Private label (PL) has always been profitable for retailers: Around the world, the retailers’ profit margin of PL is roughly 40%, which is twice as much as the profit they make from other brands. Not surprisingly, so far PL has been treated as a “cash cow.” Money was invested in PL the product, not PL the brand. Well, not anymore. Why do you think more and more retailers treat PL as a strategic asset, adding value to their main brand?
To state the obvious, as long as the PL is beautifully designed, customers will associate positive feelings and thoughts with the retailer’s brand. That means, the brand equity generated by the PL will be transferred to the retailer’s main brand. Also, there are some unique PL’s -actually they are so unique- that they help differentiate the retailer. Those PL’s eventually become store brands.
That said, many retailers battle against strategic PL brand decisions: Should you have one PL brand? Or do you need a range of specialist PL brands? Could you implement a tiered approach? Or are you OK offering only one value proposition? Here are the 5 most-frequent questions I get from my clients. Let’s try to simplify your brand architecture considerations…
1) I don’t have a PL. Do I need one?
Let’s face it: Creating and maintaining a brand is a resource-consuming process. You need money, time and effort. If you don’t have a PL, then ask yourself why you want to create one. Be honest. Do you want to make quick bucks? Or do you want to achieve long-term growth? PL offers great margin but keep in mind that your PL is going to have an impact on how your main brand is perceived. So, if you want to grow, but don’t have the resources to nurture your PL, then you are better off waiting a little more.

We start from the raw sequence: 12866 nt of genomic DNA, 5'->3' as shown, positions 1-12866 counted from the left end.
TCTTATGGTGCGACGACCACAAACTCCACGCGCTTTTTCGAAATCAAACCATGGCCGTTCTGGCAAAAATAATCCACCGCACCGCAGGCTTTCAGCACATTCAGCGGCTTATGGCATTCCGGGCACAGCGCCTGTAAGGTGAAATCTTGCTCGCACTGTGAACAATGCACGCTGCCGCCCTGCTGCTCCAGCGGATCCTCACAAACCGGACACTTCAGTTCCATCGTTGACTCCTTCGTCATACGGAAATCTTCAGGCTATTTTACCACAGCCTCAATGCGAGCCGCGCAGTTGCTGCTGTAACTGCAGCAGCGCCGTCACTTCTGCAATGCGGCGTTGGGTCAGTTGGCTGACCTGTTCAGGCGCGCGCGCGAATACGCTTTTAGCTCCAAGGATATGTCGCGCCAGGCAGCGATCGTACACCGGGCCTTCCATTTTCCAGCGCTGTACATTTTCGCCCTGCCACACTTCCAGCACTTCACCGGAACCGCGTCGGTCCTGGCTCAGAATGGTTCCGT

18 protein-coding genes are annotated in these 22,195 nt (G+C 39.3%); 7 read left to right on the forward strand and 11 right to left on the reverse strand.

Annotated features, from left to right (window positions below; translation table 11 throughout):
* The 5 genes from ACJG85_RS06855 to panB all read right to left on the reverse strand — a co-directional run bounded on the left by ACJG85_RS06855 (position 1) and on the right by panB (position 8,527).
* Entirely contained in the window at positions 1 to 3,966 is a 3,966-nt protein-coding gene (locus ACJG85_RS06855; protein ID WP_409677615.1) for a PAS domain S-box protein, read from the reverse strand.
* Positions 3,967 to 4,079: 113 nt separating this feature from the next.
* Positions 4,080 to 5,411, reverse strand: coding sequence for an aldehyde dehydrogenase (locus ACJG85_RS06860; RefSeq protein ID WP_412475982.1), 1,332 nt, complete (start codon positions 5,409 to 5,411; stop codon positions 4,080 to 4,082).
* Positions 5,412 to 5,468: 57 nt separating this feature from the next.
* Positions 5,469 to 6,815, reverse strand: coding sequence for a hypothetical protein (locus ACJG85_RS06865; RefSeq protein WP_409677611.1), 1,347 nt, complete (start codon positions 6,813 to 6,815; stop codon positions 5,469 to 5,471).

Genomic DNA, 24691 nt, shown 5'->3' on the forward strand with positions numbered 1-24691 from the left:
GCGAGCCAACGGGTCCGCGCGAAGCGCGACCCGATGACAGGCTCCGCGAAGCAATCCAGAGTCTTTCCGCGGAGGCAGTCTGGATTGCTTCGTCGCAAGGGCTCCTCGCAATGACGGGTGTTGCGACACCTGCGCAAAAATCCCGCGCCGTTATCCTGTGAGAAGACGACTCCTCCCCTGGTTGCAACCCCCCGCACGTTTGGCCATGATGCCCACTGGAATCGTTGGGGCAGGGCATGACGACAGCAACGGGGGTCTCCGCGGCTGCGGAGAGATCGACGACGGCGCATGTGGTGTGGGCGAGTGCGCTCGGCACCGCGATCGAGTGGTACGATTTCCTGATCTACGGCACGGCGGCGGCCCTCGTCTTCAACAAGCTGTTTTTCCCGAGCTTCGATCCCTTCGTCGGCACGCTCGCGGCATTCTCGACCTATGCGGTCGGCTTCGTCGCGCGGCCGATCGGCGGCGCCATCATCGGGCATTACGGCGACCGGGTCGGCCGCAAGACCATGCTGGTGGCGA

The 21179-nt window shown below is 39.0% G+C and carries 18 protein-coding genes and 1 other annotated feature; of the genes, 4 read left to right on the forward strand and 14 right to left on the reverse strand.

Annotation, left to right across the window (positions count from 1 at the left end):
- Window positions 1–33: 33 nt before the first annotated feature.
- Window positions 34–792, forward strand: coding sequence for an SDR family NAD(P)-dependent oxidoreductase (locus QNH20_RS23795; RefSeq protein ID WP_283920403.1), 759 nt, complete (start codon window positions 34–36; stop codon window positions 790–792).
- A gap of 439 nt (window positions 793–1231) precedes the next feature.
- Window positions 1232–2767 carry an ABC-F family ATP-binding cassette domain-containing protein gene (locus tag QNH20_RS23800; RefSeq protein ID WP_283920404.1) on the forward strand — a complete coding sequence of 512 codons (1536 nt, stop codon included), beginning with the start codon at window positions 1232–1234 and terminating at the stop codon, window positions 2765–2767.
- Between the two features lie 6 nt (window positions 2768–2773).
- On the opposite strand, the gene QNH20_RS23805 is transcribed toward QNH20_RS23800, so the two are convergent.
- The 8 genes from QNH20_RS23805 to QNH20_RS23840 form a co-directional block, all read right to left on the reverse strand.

2) I already have a PL. Do I need more?
If you are a small retailer, or if you got limited resources, then we would recommend you to limit the number of PLs you have. When dealing with the concept of brand, you should always aim for quality, not quantity. First, try to improve the look and feel of your existing brand. Then, depending on market demands you might consider creating additional ones.
3) How wide should the range of my PL products be?
There are some retailers that sell everything (from batteries to candies) under the same PL brand. Let’s state the obvious: At its very core, a PL brand means better value for money. That said, general branding rules still apply to PL.
How appetizing a Duracell Gummy Bear would be?
Or how long would a Haribo battery last?
There is a natural limit how far a brand can stretch itself. That’s why if:
- You have a wide range of product offerings and if,
- You can afford managing multiple brands, then you should consider creating specialist brands.
For instance, Canadian retailer Loblaws sell nutrition under its President’s Choice PL brand, whereas it markets detergents under PC Green sub brand. It sells clothes under its uber-succesful brand Joe Fresh. If you can afford only one PL, then you are better off identifying the product category with the most opportunity and sticking to it. Rule of thumb? Don’t do anything P&G wouldn’t do.
4) Do I need a premium PL?
If you have achieved sustainable success with your mass-market PL brand, then you might consider launching a premium PL. Many successful retailers follow a tiered PL approach: Good-better-best.
They start with a highly successful PL that offers decent quality and value (the good.) Then, in order to fight against the category-leading brand, they flank with a premium brand (the better.) Finally, for only select categories, the retailer offers a PL with significantly high quality (the best.) Again, Loblaws is a great example: Its flagship is the President’s Choice brand (the good.) But it also has a better quality brand: Organic (the better.) Finally, it offers gourmet products under its Black Label Collection. Tesco has an even wider portfolio: It has Tesco, Tesco Value, Tesco Finest, Tesco Organic, Tesco Light Choices etc… How many brands do you need? The answer depends on how many you can afford.
5) Can I use my retailer’s name for my PL?
When we look at the examples above, we’ll realize that Loblaws created a separate brand, President’s Choice. Tesco on the other hand uses its own name for its PL. Both approaches have their pros and cons.